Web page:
A great drum sound starts with a great sounding kit and this includes the cymbals. A drummers choice of the metalwork they hit can change the feel of a track in much the same way as their choice of snare drum can. But after choosing the cymbals there are some things drummers can do in either the way they strike the cymbals or the way they prepare them. Here are my top 5 tips for creative cymbal sounds.
Raid Your Bathroom
This is a trick used by jazz drummers. You can still buy cymbals with small loose rivets in and these rivets rattle in sympathy with each hit and change the decay of the cymbal. They also add a nice extra metallic flavour to make the hits sound longer. Drilling and adding the rivets can also be done by the users but once you have drilled the holes there is no going back. and one slip and the once nice sounding cymbal is trashed. A nice tempory alternative is to use a bath plug chain. Hang this from the center of the stand and let it lay down the cymbal ( normally the ride). This adds much the same tones as the rivets without the drilling. You also can take the chain off again for the next song. No need to change cymbals
Stack Them Up
It is common in many styles of contemporary music for the drummer to drive the groove along with 4s or 8s on the ride or hi hat. A nice alternative to this can be to create a cymbal stack.
A Stack is simply two cymbals on top of one another. It is normal to have a bigger cymbal on the boom and a smaller one on the top In this example I have an 18-inch China on the bottom and a 17-inch crash on the top. Hitting either cymbal produces a short trashy sound that the drummer can play in place of the hi hat or the ride. The sustain of the stack can also be changed by screwing the top cymbal down into the lower one. China cymbals make good lower cymbals as their inverted design allows more air to get into the stack and makes the two cymbals speak better.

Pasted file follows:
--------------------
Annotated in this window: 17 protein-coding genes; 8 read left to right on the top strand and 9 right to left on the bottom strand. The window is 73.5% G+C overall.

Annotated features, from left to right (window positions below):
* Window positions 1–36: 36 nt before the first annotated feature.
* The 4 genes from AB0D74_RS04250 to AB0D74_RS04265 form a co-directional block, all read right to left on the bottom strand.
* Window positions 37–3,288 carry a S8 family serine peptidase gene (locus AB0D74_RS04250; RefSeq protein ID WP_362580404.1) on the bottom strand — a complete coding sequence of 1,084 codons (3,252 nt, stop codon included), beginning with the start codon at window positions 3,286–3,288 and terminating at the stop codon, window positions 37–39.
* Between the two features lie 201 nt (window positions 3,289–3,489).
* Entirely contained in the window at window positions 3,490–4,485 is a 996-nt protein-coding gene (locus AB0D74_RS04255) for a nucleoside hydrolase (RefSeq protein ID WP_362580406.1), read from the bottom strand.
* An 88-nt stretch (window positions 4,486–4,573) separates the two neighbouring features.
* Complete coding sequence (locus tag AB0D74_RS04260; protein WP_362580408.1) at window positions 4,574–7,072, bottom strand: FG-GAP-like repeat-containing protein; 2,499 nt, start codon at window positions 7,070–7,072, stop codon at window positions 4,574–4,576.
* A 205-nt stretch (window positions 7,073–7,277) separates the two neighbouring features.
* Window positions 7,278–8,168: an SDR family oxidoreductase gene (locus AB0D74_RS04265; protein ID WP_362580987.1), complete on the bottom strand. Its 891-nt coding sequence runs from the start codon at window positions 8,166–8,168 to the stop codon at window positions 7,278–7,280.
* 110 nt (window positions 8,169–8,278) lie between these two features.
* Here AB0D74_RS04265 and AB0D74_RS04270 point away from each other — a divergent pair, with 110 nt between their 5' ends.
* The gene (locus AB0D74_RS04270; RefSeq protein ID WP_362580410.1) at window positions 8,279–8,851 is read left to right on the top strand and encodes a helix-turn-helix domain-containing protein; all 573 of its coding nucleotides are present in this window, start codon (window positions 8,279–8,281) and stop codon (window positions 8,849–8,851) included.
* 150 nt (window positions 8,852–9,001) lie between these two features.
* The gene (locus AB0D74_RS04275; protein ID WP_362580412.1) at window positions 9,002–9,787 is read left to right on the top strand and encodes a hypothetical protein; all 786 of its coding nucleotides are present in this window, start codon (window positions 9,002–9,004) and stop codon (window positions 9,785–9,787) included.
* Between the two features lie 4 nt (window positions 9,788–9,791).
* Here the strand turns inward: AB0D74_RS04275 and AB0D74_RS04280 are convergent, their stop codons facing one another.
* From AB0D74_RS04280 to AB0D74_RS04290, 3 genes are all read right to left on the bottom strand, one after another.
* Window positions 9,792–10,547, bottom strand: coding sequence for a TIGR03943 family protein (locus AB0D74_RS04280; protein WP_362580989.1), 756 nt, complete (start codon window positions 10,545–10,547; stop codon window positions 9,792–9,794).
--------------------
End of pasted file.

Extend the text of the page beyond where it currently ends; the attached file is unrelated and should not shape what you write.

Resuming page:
The first half of this example is a very open pairing which I then I tighten for the last half.
Cymbals Don't Just Live On Stands
Try placing a smaller cymbal like a small 10-inch splash on a drum head. Now try hitting the head next to the cymbal or the cymbal its self. There are two quite different sounds here. Hitting the cymbal gently sounds a bit like the end of spinning a coin when the coin ends up on the table. Hitting the drum head causes the cymbal to jump a little and then closes down the drum sound with a slight zing. It's nice in the right place.
The first hits are on the head, then the splash it's self then I play a rhythm using both types of hit.
Living On The Edge
Even when mounted the conventional way on a stand cymbals have much more to offer than just crash or ride. Try hitting the edge of the rim of the cymbal with the side of the stick. This causes vibrations to travel longitudinally through the cymbal rather than radiate around and out of it. It produces a clean almost bell like tone. This technique was used in the opening sections of Don't Stop Believing by Journey to great effect.
Let The Cymbal Speak
Believe it or not, there is a right and wrong way to hit a crash cymbal. This one of the most common mistakes I see with drummers in the studio and their sound suffers because of it. The crash cymbals should be struck with a glancing blow rather than square on. If you hit a crash square on, the sustain will be choked as the cymbal bounces back and hits the stick a fraction of a second after the stick hits it. A glancing blow allows the cymbal to radiate its sound with a nice clean decay that is not constricted. Your crash cymbals will also love you back for this and last longer without cracking.
I have demonstrating this on my three different crash cymbals. The first of each pair is the wrong way to hit and the second it the glancing hit.
When I'm getting bored with a drum part these are some of the tricks I try to make it new. Please feel free to share some of your tricks for getting the best out of the drum sound in your session. Other than about £2 for a replacement bath plug chain, these are all free and could bring your next track back to life.